But why is it said that there are none who will choose to resist it? It is said that there are none who will choose to resist it because, once a soul has beheld the overwhelming goodness of God, there are none who would prefer the world to His infinite goodness. Nevertheless, each soul retains its own power to resist at any time, but, similar to the teaching that the free will is unwilling to offend God once the soul has enjoyed the Beatific Vision (for to do so would be a contradiction), there is no soul that can prefer evil over the supreme goodness of God enjoyed by the effects of efficacious grace.

The lack of a perfect analogy becomes a problem when the Molinist objects that, even though one can prefer something, he still has the power to resist it, so, theoretically, a soul could do so. This could be true, but only theoretically so. In the practical order, a soul that has experienced this efficacious grace (and beheld the goodness of God) is compelled to persevere to the end, for it is the free co-operation of the soul that Fr. Garrigou-Lagrange says is 'gently and mightily stirred up in us and confirmed.' Theoretically, a soul could resist, but it won't. The soul is compelled to comply because it is made in the image and likeness of God and sees Him in its own reflection made by the light of efficacious grace. Though the soul retains the power to resist this beautiful grace, it is useless for the soul to resist its own image and likeness. The soul has beheld good, and it has loved it; it now feels compelled to follow this goodness to the end.

[b]Saints on earth have enjoyed something like what you speak of above and further below (faintly analogous to the Beatific Vision on earth), for example St. Augustine in his conversion.  But I don't think we (or the elect) all do. I think efficacious and Sanctifying Grace can leave at least our  mind still seeing God very faintly, struggling through temptation,  tempted by the world.  Our soul is another matter, but our will and mind are still weak and we  can fall - even at the very end. 

I think that it is not God's irresistible goodness beheld by us that "moves" our will in every instance of efficacious grace in our soul, but God Himself who moves it in its natural way, freely, not in any way forcing it.  Of course he moves it (and we do, with Him) TO Himself who IS irresistible goodness if  only we could see it.  God's will is the primary cause of our will's moving freely; we are the secondary cause.  God causes all things down to the least detail, even when we or some other creature or series of creatures seem to cause it down to the least detail. He is primary cause, we are the secondary cause.  This is hard enough to understand (never in full) for most things.  When it comes to God's moving our will it becomes a true mystery.  It seems that God is ultimately forcing our will.  Melkite's view is more than understandable.  (See previous post of mine, I think 260, for a quote from St. Thomas)

But accepting efficacious grace IS OUR WILLING too, our act of love for God, our choice. God does not remove the goodness or freedom or reality of OUR will  when He causes that goodness.

To me the heart of the matter is TWO seemingly contradictory TRUTHS that are BOTH UNDENIABLY TRUE:  We do have free will and God has absolute power and is the primary cause of all things, including our willing.  The result is a MYSTERY.  Accept both sides of the mystery, and don't think you can ever explain them with complete satisfaction in this life.. not that we can't try to understand better.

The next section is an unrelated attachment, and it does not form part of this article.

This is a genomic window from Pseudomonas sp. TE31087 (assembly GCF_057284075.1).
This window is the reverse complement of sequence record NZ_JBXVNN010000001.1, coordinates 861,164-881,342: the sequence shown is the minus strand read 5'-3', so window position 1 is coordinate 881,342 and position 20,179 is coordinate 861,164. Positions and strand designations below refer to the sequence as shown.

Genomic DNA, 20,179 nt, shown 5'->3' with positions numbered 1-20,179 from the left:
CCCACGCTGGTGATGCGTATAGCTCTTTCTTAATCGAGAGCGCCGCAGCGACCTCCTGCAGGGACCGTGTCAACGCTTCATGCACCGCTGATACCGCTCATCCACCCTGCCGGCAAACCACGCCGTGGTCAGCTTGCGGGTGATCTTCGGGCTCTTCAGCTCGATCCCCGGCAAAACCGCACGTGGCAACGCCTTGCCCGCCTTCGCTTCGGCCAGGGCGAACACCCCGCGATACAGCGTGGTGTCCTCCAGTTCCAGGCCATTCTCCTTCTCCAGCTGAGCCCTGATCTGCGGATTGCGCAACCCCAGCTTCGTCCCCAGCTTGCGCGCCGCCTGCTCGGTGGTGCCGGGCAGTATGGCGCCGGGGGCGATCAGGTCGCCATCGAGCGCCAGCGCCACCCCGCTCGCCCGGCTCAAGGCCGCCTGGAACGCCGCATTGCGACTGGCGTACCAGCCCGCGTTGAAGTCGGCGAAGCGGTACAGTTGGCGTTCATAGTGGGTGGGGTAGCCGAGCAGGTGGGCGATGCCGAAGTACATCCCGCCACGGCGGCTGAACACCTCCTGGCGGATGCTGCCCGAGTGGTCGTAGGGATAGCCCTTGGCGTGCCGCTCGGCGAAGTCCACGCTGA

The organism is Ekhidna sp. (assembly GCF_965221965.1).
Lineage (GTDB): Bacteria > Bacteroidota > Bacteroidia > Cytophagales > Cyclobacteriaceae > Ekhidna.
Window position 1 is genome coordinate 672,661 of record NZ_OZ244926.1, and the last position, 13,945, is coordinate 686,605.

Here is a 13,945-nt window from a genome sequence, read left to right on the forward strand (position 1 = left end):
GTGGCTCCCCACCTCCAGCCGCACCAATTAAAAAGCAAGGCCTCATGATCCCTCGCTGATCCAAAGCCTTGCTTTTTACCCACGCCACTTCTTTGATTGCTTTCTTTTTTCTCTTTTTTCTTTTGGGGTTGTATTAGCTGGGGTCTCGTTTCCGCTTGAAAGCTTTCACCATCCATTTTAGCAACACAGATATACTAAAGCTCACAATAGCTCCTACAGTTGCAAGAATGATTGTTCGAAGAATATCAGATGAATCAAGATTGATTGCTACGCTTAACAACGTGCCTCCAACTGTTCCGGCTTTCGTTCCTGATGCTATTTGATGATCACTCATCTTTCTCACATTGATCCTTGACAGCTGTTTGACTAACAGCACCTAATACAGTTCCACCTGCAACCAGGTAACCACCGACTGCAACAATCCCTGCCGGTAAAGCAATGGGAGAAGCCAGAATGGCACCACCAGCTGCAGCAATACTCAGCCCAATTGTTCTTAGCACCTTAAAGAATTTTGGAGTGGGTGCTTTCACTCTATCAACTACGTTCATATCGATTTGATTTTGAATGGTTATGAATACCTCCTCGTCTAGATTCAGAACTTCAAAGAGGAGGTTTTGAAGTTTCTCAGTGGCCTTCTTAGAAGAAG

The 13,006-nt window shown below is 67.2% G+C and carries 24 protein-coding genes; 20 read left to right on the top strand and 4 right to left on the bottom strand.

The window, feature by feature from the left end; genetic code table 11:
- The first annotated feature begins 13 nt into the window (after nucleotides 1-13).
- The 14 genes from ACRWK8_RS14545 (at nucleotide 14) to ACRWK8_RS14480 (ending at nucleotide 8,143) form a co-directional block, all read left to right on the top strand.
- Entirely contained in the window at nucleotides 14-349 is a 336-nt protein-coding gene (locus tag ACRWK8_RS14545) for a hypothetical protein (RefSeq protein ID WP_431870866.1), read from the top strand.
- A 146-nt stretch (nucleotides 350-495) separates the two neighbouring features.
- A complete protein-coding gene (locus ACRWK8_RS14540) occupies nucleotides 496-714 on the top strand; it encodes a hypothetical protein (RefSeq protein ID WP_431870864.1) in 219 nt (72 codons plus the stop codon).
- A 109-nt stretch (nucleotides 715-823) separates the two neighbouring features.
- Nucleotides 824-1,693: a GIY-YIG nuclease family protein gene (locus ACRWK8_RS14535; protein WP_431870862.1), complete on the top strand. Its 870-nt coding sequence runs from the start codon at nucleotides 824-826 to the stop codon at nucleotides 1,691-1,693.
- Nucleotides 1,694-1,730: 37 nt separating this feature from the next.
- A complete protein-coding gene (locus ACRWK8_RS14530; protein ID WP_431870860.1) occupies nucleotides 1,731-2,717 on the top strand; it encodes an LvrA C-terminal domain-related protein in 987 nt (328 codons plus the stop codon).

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(08-05-2011, 04:59 PM)Doce Me Wrote:
(08-05-2011, 03:31 PM)INPEFESS Wrote: As this relates to efficacious grace:

Efficacious grace is in many ways like the effect produced by the Beatific Vision. They are the same in that both efficacious grace and the Beatific Vision never allow one to be finally condemned or damned to hell. They are different in that one may continue to sin after having received efficacious grace, but one cannot sin after having seen the Beatific Vision. (The infinite chasm between not beholding the face of God and beholding the face of God accounts for this difference.) But even those who still sin (due to fallen human nature) while co-operating with efficacious grace will not turn from God in the end; nor will they choose to finally abandon God. This is not to say that they have forfeited the power of their free will; instead, this is to say that the effects of efficacious are irresistible to the soul created in the image and likeness of God.

I agree with you about the good angels receiving the beatific vision; thanks for the enlightening information from St. Thomas. Your explanations are excellent.

But one can receive efficacious grace once or more, and still be among the damned, if he is not in the state of Sanctifying Grace when he dies.  Unlike the grace given to angels, grace given to man does not guarantee the beatific vision at the end. Grace is to help us efficaciously to holiness in life, which will help us to heaven, but it is not a guarantee of holiness or heaven at the end.

Maybe I'm not following the usual ordering of these posts, but I'm going to copy an earlier post of mine in its entirety here. 

Note I may well be wrong in some of what I say (I certainly need to learn more about efficacious grace and a lot of things), but it is what I think now. Teach me more about efficacious grace from St. Thomas and other reliable Catholic sources if you can.

I am talking about someone who co-operates with efficacious grace, not someone who receives it but then at some point fails to co-operate with it and rejects it (like Solomon). Someone who receives efficacious grace must, by deduction, be co-operating with it when they receive it. Assuming that they continue to co-operate with it and continue receiving it, though they may still be capable of committing sin, they will be saved when they die. These are the elect.

Does that help to clarity what I mean? If not, then I will address the rest of what you have posted.